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Friday, April 24, 2009

Merrimack, NH

What, when I return,
as I did today, to the place
where I was raised, am I—
knowing that I will never find it—
looking for?

And why,
as I move through charged space, marking
all that has changed, holding
out for something

am I reporting all I see
and all I miss
to you,
invisible beside me?

Nosing among new-named streets,
blank buildings whose histories confront me
with aimless urgency
old spots among the smear of the new:

the restaurant where I used to work,
the house of Nicky’s parents
with his name still on the mailbox,
the spot where Sandy,

on the day before we all left for college,
knowing she was the one in the world
I most wanted to love
leaned in at my window
and made an offering of goodbye, and

the place I last saw Kathy
before she died.

I know that here is where the text of whatever it is
I go back to read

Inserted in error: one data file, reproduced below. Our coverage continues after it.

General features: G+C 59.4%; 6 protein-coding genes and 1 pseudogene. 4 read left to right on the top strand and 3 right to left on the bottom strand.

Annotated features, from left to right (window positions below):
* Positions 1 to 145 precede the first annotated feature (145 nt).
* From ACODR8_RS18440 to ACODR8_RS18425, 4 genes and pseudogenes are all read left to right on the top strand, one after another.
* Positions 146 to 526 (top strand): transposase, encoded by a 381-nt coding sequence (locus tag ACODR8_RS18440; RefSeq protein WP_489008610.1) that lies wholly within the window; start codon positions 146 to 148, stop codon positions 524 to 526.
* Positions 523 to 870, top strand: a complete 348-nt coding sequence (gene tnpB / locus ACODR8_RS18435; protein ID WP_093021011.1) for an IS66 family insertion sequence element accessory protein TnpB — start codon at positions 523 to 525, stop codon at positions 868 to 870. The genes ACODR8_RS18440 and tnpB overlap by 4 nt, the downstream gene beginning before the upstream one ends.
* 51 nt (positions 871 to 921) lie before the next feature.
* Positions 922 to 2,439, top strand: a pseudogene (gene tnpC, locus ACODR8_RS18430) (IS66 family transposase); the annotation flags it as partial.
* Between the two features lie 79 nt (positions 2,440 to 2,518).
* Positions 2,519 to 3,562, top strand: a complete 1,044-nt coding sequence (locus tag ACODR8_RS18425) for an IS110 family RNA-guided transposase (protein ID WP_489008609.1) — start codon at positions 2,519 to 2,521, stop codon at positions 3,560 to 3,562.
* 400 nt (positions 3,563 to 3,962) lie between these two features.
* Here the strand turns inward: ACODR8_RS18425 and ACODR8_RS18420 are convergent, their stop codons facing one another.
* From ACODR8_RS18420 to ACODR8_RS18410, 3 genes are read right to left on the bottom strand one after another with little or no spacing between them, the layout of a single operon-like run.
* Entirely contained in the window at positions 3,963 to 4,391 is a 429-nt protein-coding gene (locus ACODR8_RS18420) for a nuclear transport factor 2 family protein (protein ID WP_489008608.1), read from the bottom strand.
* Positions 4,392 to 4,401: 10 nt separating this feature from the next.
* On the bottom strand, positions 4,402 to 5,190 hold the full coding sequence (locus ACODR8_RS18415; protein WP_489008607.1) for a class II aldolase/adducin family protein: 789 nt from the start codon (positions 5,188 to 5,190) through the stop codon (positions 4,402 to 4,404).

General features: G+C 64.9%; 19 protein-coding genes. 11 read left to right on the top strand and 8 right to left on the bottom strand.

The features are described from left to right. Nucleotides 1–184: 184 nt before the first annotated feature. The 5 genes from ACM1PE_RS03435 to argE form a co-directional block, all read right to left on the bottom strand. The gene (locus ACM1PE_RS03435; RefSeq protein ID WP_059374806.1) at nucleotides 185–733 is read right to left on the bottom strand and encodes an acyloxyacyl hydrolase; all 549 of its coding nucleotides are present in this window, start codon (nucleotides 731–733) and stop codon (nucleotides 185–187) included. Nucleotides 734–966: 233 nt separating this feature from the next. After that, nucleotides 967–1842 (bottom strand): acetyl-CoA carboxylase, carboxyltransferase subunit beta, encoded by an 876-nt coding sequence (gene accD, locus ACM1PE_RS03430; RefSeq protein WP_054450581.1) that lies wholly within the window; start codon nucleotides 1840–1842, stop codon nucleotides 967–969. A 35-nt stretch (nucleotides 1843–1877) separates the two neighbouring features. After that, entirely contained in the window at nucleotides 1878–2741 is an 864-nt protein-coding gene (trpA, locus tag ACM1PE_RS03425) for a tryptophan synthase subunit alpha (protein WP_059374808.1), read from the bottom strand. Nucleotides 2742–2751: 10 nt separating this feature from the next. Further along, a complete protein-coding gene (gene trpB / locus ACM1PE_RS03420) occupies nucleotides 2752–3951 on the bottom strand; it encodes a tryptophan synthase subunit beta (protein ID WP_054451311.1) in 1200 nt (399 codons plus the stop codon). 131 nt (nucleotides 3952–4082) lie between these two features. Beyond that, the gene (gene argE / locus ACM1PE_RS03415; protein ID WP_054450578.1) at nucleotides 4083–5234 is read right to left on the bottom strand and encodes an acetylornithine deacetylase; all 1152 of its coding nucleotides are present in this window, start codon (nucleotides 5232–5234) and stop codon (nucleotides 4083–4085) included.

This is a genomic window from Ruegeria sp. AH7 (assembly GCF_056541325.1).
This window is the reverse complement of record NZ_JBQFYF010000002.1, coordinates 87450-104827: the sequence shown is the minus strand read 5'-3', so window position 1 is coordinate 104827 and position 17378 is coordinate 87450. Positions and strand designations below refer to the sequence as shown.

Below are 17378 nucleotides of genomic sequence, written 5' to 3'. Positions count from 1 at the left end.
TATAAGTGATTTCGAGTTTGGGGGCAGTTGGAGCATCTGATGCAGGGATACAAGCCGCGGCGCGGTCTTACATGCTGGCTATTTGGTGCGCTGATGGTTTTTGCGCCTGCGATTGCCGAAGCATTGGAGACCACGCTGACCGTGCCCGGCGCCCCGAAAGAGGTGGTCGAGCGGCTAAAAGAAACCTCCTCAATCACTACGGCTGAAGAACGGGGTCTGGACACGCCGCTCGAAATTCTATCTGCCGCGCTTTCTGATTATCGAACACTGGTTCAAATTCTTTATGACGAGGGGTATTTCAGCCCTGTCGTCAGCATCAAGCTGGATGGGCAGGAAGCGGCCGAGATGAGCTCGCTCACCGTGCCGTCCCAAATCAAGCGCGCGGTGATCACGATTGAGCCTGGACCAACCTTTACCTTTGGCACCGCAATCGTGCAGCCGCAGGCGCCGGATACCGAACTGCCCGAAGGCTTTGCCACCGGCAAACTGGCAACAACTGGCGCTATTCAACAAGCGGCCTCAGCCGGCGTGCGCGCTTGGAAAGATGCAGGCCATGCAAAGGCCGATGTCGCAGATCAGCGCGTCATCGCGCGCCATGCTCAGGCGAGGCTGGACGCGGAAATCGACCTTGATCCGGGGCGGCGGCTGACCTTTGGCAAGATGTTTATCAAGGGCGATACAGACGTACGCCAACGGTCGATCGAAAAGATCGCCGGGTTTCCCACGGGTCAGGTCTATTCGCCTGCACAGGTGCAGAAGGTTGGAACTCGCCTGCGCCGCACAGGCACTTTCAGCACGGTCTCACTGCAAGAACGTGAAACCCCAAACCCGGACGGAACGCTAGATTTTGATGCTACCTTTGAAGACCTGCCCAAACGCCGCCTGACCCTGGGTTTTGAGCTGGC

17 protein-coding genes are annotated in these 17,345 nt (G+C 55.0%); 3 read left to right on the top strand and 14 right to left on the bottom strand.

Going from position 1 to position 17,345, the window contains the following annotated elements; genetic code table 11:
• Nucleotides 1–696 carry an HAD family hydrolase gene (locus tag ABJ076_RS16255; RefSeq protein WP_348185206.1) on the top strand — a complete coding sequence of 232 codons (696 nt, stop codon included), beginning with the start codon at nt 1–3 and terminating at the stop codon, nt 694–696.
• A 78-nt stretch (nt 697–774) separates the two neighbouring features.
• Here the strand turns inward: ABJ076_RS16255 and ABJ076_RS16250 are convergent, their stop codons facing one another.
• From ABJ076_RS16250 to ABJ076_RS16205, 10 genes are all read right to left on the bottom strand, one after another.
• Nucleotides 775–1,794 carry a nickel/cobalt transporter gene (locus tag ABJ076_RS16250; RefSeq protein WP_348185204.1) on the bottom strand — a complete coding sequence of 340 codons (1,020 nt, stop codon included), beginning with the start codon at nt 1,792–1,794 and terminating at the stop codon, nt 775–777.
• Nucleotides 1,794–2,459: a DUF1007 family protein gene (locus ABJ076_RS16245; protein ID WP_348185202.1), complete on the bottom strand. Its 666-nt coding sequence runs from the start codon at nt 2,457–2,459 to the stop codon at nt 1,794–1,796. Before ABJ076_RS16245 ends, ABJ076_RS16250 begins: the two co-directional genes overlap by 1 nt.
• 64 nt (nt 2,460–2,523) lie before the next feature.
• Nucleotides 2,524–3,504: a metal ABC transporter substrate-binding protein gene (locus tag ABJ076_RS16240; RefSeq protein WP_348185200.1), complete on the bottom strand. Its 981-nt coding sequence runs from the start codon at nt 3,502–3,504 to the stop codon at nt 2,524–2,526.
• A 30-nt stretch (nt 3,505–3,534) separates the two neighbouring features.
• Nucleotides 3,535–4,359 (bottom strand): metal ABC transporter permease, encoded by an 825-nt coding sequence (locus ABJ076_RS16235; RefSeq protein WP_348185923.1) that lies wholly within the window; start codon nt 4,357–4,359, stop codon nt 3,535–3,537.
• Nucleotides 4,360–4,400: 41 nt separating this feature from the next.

must be read. But I don’t know why,

before I set my eyes on how little
of all I remember remains,
before I gave over the questions again,
I was already writing these words,
to you.


  1. I think this to be a very beautiful poem, full of simultaneous meanings and cohabitative times. A beautiful snapshot of not necessarily time projected in our world, but of our mind and its placement (its thinking) in a 'time'. It also brings out the irony of time itself; how it can move while some things remain; how some things remain while others are long gone. It is a friction caused by differing speeds. And lastly, not necessarily that the poetic voice changes, but its audience, as it reveals almost by confession.

  2. Careful and astute. Thank you.